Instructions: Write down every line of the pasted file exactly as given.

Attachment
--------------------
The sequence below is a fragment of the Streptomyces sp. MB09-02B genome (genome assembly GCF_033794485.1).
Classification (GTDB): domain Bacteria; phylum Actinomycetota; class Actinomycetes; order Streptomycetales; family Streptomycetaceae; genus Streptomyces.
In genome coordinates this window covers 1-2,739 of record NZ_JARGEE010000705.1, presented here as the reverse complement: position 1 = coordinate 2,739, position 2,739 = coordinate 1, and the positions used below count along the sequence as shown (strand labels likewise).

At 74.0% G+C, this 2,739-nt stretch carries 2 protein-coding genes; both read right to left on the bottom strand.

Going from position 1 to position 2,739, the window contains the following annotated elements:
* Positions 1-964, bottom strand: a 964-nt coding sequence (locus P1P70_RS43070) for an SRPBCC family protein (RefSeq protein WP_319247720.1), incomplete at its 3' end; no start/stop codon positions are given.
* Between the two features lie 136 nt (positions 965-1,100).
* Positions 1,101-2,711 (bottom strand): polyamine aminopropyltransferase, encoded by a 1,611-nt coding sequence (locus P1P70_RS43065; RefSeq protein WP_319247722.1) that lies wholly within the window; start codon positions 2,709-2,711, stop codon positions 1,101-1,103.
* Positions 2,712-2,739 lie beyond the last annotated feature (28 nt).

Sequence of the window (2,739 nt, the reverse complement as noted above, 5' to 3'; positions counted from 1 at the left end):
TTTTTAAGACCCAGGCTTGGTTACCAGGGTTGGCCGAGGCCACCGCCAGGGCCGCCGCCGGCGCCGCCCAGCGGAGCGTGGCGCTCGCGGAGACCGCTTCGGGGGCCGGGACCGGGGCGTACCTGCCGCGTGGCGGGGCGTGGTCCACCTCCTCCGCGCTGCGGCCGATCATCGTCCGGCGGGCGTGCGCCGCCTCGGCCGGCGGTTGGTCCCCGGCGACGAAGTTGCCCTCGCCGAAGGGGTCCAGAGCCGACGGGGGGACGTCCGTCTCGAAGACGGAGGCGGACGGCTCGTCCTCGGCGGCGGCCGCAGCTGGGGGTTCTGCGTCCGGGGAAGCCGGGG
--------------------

The sequence below is a fragment of the Streptomyces sp. MB09-02B genome (genome assembly GCF_033794485.1).
Classification (GTDB): domain Bacteria; phylum Actinomycetota; class Actinomycetes; order Streptomycetales; family Streptomycetaceae; genus Streptomyces.
In genome coordinates this window covers 1-2,739 of record NZ_JARGEE010000705.1, presented here as the reverse complement: position 1 = coordinate 2,739, position 2,739 = coordinate 1, and the positions used below count along the sequence as shown (strand labels likewise).

At 74.0% G+C, this 2,739-nt stretch carries 2 protein-coding genes; both read right to left on the bottom strand.

Going from position 1 to position 2,739, the window contains the following annotated elements:
* Positions 1-964, bottom strand: a 964-nt coding sequence (locus P1P70_RS43070) for an SRPBCC family protein (RefSeq protein WP_319247720.1), incomplete at its 3' end; no start/stop codon positions are given.
* Between the two features lie 136 nt (positions 965-1,100).
* Positions 1,101-2,711 (bottom strand): polyamine aminopropyltransferase, encoded by a 1,611-nt coding sequence (locus P1P70_RS43065; RefSeq protein WP_319247722.1) that lies wholly within the window; start codon positions 2,709-2,711, stop codon positions 1,101-1,103.
* Positions 2,712-2,739 lie beyond the last annotated feature (28 nt).

Sequence of the window (2,739 nt, the reverse complement as noted above, 5' to 3'; positions counted from 1 at the left end):
TTTTTAAGACCCAGGCTTGGTTACCAGGGTTGGCCGAGGCCACCGCCAGGGCCGCCGCCGGCGCCGCCCAGCGGAGCGTGGCGCTCGCGGAGACCGCTTCGGGGGCCGGGACCGGGGCGTACCTGCCGCGTGGCGGGGCGTGGTCCACCTCCTCCGCGCTGCGGCCGATCATCGTCCGGCGGGCGTGCGCCGCCTCGGCCGGCGGTTGGTCCCCGGCGACGAAGTTGCCCTCGCCGAAGGGGTCCAGAGCCGACGGGGGGACGTCCGTCTCGAAGACGGAGGCGGACGGCTCGTCCTCGGCGGCGGCCGCAGCTGGGGGTTCTGCGTCCGGGGAAGCCGGGG